Truck Campers come in all shapes and sizes. From the stately hard-side to the nimble pop-up, you’ll probably find a truck camper that will suit most if not all of your needs. Of course, everything depends on the truck. A capable truck with the requisite payload is needed to safely haul one, but that’s only part of the game. Getting a truck camper rig with everything you want and need can be challenge. That’s why some are opting to build their own rigs. We will be featuring several in the coming months that will surely inspire. One such build is a low-profile, hard-side truck camper rig built by Curt Licolitz. Curt works as a steamfitter, so he already possessed the skills needed to build such a camper. But Curt went far a beyond than just build a camper, he built a fully integrated rig with a service body that looks and functions like a factory-built rig. In this fascinating interview, Curt tells us how he designed and built it.
TCA: Thanks, Curt, for taking the time to talk with us. First tell us a little about yourself. Where do you live and what do you do for a living?
Curt: I am a general foreman proudly working for the Murray company here in Southern California. I’m currently working at LAX airport, Member Local 250 steamfitters. I live in Long Beach, California. I am a part-time fabricator for Terrible Herbst Motorsports in Huntington beach and was a fabricator for Robby Gordon Dakar Hummer/GM/Monster race team in 2006.
TCA: We love your DIY camper. What inspired you to build it? Was it simply to save money or was it the challenge?
Curt: I started off remote camping on my motorcycle and wanted to up my game. A friend of mine would support our rides and he had built a Dodge 2500 4×4 service-bodied camper. It was that vehicle that provided the yardstick to be measured by.
TCA: Let’s start with the truck? What is the make and model and what are its specs?
Curt: I already owned a 2006 Dodge mega cab 2500 4×4 with less than 110,000 miles and a Cummins 6.7L turbo diesel, so that is where I started.
TCA: What upgrades, if any, were made to the truck’s suspension to carry your camper?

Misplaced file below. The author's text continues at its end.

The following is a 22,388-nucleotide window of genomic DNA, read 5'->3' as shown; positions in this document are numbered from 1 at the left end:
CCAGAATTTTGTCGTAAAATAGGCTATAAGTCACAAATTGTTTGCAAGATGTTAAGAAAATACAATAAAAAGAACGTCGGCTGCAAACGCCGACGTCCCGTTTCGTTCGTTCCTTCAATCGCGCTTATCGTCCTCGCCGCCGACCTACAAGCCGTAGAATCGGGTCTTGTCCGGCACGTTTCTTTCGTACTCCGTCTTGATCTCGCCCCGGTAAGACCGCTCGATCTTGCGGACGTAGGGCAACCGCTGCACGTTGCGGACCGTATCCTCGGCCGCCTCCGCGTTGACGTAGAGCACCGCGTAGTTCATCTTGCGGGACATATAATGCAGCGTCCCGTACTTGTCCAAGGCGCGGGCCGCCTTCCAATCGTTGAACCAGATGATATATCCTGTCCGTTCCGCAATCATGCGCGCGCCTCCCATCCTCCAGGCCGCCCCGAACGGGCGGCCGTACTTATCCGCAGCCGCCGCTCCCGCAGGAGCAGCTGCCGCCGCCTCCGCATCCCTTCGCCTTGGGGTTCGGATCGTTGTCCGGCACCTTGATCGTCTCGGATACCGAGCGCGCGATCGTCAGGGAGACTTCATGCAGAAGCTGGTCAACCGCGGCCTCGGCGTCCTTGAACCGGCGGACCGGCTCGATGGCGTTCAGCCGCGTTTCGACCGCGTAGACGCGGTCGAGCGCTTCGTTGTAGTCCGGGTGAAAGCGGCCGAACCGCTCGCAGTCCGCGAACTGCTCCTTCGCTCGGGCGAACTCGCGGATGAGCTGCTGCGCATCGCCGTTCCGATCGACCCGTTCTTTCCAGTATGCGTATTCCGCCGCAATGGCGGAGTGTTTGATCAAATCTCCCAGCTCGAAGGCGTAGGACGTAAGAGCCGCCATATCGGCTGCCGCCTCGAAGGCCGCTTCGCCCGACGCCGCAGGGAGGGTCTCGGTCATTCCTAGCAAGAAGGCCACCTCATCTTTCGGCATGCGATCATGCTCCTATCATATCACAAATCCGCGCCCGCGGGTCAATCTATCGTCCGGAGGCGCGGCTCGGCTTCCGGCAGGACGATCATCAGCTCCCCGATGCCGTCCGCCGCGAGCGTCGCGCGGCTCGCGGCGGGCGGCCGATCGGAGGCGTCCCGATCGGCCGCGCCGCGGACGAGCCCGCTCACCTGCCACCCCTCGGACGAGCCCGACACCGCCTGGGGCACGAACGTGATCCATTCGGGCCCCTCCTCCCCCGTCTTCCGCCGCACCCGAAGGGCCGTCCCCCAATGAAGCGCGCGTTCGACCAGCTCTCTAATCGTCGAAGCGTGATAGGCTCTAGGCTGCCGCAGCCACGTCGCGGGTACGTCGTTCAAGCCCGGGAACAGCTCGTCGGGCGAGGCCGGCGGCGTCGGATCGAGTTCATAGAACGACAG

Curt: I added several things, including a full Carli 3-inch Dominator kit, and 3-foot King shocks with Deaver springs. I also added Firestone airbags with auto leveling, upgraded the Dodge steering, added a Borgeson steering box upgrade, and installed a Hellwig Big Wig rear sway bar.
TCA: What other upgrades were made to the truck?
Curt: Several things. An air compressor with storage tank for the bags, a new stereo, and I removed the screens in the AC ducting, which resulted in a huge increase in airflow out the vents. I also custom fabricated a gauge cluster for the air pressure gauges and air bag switches. Lastly, I installed an Interstate 4D battery where the spare tire used to live in a fabricated mount that also holds the air compressor and air tank.
TCA: Are the engine and transmission stock?
Curt: No, not at all. I installed a Billet transmission built by Mike at Inglewood transmissions, a Banks intercooler, a Six-Gun tuner with an I dash monitor, a Fleece in-tank fuel pump upgrade, and a 5-inch exhaust with a Donaldson muffler. I also added a custom fuel filtration system, a custom high bypass oil filtration system, a remote coolant filtration system, a modified CP3 fuel pump, a turbo upgrade, and a pyrometer.
TCA: Wow! Can you tell us more about the wheels and tires?
Curt: They are Method wheels with BF Goodrich 35-inch all-terrain tires.
TCA: Let’s talk about your camper. We love the look and your low-profile approach. How did you design it?
Curt: Honestly, I did it all in my head and a piece of cardboard! I had a good example to follow with my own tweaks! I bought a used service body that was too long and shortened it to fit the wheelbase of my truck. The front compartment was a two-door. I cut down the front box, removed the front bulkhead, shortened and reworked the compartment doors, and reinstalled the front bulkhead. I fabricated the box on the back and the custom trailer hitch. I also strengthened the support/mount to the truck, painted it inside and out, and piped the water system and the camper’s propane system. I also added a water heater, a propane system, a 2000-watt inverter, and a small sink with a grey water holding tank.